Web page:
Levy, like many transformational figures, has his detractors. He has been accused of business mismanagement and/or incompetence, corporate A.D.D., using comics as a back door into Hollywood, overworking employees one day and then imperiling their jobs the next, and a quirky brand of cheerful assertiveness that charmed some and pissed off others.
The question of O.E.L. rights is a prominent target. The original creators are keen to take their unpublished work elsewhere, but are contractually unable to do so. Legally, it seems likely Tokyopop is under no obligation give the rights back. Financially, it would be against their interests to let go of intellectual property that could earn them money in the future.
Ultimately, it may come down to a more mundane question: does Levy care enough to pay the lawyers to figure it out? Whatever the answer might have been, his attention is now elsewhere. In a remarkable turn, he has spent the past month personally trucking humanitarian aid to earthquake- and tsunami-stricken ares of northern Japan, and helping victims rebuild their lives. Online comments confirm his intention to film a documentary of the recovery.
The recent natural disasters in Japan and the collapse of Tokyopop seems to have sparked a humble, even spiritual awakening within Levy. The manga-fueld fan, the tycoon of Japanese culture, returned to his second homeland in a time of need. But what about those he left behind? Will he continue to hold onto the rights to the OEL manga during this new chapter? Is he businessman, man of the people, or both?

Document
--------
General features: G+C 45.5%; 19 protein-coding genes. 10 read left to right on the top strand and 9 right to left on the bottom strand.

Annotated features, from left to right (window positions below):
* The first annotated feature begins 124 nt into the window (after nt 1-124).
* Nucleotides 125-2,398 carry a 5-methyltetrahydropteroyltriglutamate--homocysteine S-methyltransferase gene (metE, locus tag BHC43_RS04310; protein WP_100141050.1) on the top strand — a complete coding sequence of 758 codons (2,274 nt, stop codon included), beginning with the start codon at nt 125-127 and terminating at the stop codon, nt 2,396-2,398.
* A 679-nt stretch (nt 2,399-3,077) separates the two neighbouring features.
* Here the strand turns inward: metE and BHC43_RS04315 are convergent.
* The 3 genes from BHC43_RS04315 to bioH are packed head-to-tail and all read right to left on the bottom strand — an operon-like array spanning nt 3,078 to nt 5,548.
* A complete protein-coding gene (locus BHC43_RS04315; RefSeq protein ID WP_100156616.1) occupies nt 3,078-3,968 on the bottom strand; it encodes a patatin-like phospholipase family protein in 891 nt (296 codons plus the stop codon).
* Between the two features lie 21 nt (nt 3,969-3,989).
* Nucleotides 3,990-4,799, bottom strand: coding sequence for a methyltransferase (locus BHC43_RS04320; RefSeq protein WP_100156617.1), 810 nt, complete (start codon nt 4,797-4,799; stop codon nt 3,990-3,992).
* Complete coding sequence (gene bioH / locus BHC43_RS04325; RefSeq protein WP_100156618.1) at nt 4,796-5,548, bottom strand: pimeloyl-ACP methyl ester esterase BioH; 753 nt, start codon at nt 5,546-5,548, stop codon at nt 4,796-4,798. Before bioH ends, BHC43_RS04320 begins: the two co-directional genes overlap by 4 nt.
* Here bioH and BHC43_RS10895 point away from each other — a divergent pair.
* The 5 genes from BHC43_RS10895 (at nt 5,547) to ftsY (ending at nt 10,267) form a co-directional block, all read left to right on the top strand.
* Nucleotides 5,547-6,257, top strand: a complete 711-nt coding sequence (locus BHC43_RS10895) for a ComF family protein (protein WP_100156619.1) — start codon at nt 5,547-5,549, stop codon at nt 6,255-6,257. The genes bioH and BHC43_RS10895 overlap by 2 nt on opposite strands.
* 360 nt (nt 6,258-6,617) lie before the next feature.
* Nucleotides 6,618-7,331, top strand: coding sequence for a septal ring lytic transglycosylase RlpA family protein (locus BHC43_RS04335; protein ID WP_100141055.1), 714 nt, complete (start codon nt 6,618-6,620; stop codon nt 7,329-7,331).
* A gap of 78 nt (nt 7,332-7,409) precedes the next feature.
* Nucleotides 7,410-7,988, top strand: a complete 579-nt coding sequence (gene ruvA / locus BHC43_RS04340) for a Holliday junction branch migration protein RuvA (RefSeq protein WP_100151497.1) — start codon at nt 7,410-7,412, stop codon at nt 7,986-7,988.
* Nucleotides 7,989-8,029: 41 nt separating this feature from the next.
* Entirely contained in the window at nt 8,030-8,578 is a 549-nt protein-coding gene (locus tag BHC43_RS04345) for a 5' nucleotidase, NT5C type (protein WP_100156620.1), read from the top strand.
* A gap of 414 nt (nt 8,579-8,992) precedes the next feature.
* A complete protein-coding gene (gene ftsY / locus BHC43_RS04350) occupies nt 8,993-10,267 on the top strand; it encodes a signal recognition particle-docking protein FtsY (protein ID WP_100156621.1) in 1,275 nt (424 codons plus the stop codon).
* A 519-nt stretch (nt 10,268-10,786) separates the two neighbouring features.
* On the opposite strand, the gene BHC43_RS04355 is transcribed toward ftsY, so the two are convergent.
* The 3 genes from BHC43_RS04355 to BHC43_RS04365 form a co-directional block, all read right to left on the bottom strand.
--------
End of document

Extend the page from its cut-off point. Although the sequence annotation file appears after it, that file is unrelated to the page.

Whatever the answer, Levy seems finished with Tokyopop, tired of the American market, and comfortable with his legacy, for now. Should any, or all, of the accusations against him prove true, he is far from alone. There's an uncomfortably large group of figures in comic book history guilty of the same transactions. But it is in his achievements, in his innovations, that he stands alone.
The Tokyopop story is far, far from over. If you were 10-years-old in 2002, you will have turned 18-years-old last year. An entire generation of comic book fans are becoming legal adults, leaving behind childhood, and making decisions that will decide the course of the rest of their lives. Where they will go to school, what will study. Where to spend the money from their first legit paychecks.
Tokyopop is no longer here to grow up with them. Who is picking up the slack? What are they reading, and where are they buying it? What visions are captivating their interest, what voices are speaking to them? Do they dream of making comics of their own? Will they help create the next wave of comic book fans, like Tokyopop did before them? Or will they walk away forever?
There are tens of thousands of the Tokyopop generation, a baby boom of new comic book fans. The impact they will have could be historic, provided they stick around. Will the stay, or will they go?
Sam Humphries is a comic book writer living in Los Angeles. His projects include
CBGB: The Comic Book, and the upcoming
Our Love Is Real. In March, he was named by Wizard one of "Five Writers to Watch in 2011." You can find him online at: www.samhumphries.com.